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The Victoria Park bike lane in Charlottetown will close to pedestrians and cyclists at the end of the day on Sunday, Nov. 1, and reopen to vehicular traffic the next day.
The city's bylaw states that Victoria Park Roadway returns to two-way vehicular traffic on Oct. 31, but the municipality decided that because the date fell on a Saturday it made more sense to give the public one last weekend before making the change.
Council’s standing committee on parks, recreation and leisure had recently submitted a request to keep the lane open to pedestrians and cyclists and closed to vehicular traffic year-round.
However, that request had to be first vetted by council’s standing committee on public works, which is responsible for maintaining the street and snow-clearing services.
The public works committee met on Wednesday and turned down the request to keep the lane open year-round.
“We have looked at it. It’s not that we’re opposed to it, but the lane, as it is set up now, is not set up for snow removal," said Scott Adams, manager of the city’s public works department.
Adams pointed out that the bike lane, also referred to as a paved active transportation lane, is bordered along the centre by large planters and pylons to protect cyclists and pedestrians from traffic in the other lane. Snowplows would damage or destroy both, he said.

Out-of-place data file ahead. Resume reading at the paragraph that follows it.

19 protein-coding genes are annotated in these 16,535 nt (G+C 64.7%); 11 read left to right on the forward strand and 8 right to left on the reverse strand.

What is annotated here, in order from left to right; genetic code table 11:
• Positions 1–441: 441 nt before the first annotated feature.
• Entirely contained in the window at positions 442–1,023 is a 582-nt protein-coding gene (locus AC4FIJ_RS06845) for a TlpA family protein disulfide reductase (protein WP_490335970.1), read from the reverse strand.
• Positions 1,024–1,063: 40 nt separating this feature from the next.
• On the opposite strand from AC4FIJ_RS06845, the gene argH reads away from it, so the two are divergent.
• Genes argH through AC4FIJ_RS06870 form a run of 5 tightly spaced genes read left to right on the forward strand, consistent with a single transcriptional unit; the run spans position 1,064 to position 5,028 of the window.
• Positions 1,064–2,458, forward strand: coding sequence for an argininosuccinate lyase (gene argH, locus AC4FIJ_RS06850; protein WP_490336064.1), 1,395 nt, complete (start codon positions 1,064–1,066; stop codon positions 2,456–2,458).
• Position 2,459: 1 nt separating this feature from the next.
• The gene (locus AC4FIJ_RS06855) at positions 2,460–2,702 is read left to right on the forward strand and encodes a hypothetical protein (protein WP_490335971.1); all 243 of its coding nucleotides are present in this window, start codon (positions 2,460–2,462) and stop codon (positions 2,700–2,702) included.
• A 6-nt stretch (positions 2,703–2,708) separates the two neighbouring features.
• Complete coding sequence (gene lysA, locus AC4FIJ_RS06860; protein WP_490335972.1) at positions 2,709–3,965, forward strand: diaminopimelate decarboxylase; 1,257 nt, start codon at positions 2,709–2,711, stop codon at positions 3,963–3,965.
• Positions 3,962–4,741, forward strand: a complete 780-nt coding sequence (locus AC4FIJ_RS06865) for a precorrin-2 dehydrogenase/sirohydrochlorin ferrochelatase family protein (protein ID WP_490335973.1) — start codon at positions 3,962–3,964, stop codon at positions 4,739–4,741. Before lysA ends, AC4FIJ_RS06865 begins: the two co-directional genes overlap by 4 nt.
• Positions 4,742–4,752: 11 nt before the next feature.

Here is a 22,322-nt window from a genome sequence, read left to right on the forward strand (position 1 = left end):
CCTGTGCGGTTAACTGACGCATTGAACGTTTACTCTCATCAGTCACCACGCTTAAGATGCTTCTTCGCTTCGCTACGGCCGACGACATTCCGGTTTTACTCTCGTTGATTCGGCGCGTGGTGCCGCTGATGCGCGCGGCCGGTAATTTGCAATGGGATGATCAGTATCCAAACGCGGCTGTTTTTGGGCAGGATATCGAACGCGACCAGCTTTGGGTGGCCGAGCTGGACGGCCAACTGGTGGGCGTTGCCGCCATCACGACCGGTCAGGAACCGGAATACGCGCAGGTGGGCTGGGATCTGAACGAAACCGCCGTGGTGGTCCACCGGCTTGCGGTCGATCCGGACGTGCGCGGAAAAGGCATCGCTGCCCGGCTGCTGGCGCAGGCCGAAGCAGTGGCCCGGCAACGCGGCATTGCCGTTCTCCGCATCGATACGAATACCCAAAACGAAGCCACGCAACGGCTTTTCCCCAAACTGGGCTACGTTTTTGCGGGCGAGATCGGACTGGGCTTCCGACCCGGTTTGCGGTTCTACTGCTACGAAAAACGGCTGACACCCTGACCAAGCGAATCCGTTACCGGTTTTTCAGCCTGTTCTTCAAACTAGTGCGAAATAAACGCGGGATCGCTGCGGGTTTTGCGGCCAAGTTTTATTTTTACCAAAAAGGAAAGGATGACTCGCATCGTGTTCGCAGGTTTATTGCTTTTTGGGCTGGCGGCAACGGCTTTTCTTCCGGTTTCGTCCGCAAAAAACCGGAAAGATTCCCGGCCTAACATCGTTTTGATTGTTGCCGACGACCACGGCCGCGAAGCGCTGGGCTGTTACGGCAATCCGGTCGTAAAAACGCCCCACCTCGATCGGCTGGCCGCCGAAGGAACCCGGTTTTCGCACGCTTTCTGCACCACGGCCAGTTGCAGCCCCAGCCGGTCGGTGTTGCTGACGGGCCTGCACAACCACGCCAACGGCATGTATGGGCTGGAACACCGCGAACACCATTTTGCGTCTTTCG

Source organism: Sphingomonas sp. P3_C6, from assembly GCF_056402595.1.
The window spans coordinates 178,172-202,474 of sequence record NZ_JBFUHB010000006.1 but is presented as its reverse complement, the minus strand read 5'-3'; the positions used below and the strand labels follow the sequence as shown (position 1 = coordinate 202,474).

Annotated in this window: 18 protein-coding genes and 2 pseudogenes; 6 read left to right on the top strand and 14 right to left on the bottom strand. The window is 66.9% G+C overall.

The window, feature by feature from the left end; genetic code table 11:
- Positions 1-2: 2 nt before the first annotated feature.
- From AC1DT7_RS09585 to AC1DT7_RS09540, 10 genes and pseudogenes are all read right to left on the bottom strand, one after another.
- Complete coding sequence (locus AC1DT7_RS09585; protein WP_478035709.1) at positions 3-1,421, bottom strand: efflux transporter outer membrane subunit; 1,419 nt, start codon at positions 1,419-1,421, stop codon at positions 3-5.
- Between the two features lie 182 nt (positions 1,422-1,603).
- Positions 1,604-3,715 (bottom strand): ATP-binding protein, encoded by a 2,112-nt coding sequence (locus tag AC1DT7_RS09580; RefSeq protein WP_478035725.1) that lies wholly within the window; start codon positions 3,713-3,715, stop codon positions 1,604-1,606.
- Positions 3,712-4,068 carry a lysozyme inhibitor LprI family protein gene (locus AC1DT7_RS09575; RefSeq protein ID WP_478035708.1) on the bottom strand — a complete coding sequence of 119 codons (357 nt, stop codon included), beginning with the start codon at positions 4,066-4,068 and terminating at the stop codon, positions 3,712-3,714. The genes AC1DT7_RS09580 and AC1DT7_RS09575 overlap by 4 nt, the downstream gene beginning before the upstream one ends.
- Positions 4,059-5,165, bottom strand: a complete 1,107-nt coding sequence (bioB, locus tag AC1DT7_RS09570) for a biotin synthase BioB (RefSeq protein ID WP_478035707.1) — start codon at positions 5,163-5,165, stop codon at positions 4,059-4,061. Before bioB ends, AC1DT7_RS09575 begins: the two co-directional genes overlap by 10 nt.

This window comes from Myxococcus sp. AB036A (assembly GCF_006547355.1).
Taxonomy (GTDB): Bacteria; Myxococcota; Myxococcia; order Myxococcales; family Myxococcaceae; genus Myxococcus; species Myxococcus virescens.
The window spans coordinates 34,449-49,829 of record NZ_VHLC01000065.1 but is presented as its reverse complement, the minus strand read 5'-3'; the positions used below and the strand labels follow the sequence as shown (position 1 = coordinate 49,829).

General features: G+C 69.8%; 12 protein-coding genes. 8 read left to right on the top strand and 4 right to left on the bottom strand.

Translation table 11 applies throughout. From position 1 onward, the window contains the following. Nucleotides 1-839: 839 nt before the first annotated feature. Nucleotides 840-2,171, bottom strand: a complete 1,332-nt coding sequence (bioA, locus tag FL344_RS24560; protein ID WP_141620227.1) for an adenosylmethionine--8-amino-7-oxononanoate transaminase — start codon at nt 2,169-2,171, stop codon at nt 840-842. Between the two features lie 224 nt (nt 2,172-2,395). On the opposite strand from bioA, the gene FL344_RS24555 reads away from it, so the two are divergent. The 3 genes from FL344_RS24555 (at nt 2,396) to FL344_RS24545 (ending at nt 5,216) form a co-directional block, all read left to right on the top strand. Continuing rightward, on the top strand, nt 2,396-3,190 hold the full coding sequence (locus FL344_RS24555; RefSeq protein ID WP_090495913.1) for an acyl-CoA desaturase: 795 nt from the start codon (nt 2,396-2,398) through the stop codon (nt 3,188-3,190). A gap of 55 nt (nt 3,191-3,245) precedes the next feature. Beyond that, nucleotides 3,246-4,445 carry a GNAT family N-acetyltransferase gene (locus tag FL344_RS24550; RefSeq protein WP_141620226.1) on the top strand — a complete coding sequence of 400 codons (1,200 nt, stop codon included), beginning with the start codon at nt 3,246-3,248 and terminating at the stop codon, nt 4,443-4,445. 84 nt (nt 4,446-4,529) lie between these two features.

In addition, Adams said to remove the planters and pylons for the winter season would create safety concerns for the cyclists and pedestrians as there would be no barrier from traffic.
Concern has also been expressed that pedestrians and cyclists could slip on snow or ice into oncoming traffic.
Joey MacKinnon, the supervisor at the public works garage on MacAleer Drive, agreed with Adams’ assessment, saying the blades on the city’s trucks that clear snow would literally have to be taken off in order to make moving snow possible around the park.
MacKinnon added that snow tends to build up along Victoria Park Roadway, adding to the concern of keeping one lane closed off for cyclists and pedestrians.
While the parks, recreation and leisure committee was suggesting keeping the bike lane open year-round, Coun. Mitchell Tweel, the former chairman of the committee, floated the idea of a pilot project that would keep the lane open until April 1, with a further decision made at that time.
Coun. Alanna Jankov, a member of the public works committee and representative for the area, said the city shouldn’t close the door to a year-round bike lane through the park. Jankov said perhaps it’s something the city can look at down the road.
Adams responded that he sees value in that, but the logistics just don’t work right now.
Mayor Philip Brown, who sits on all the standing committees, said while the bike lane normally opens May 1 the city is open to looking at opening it earlier in 2021. The city opened it in late March this year to take some of the pressure off the boardwalk. More people were using it than usual this past spring when public health restrictions forced most businesses to close.
Dave Stewart covers Charlottetown city council for The Guardian.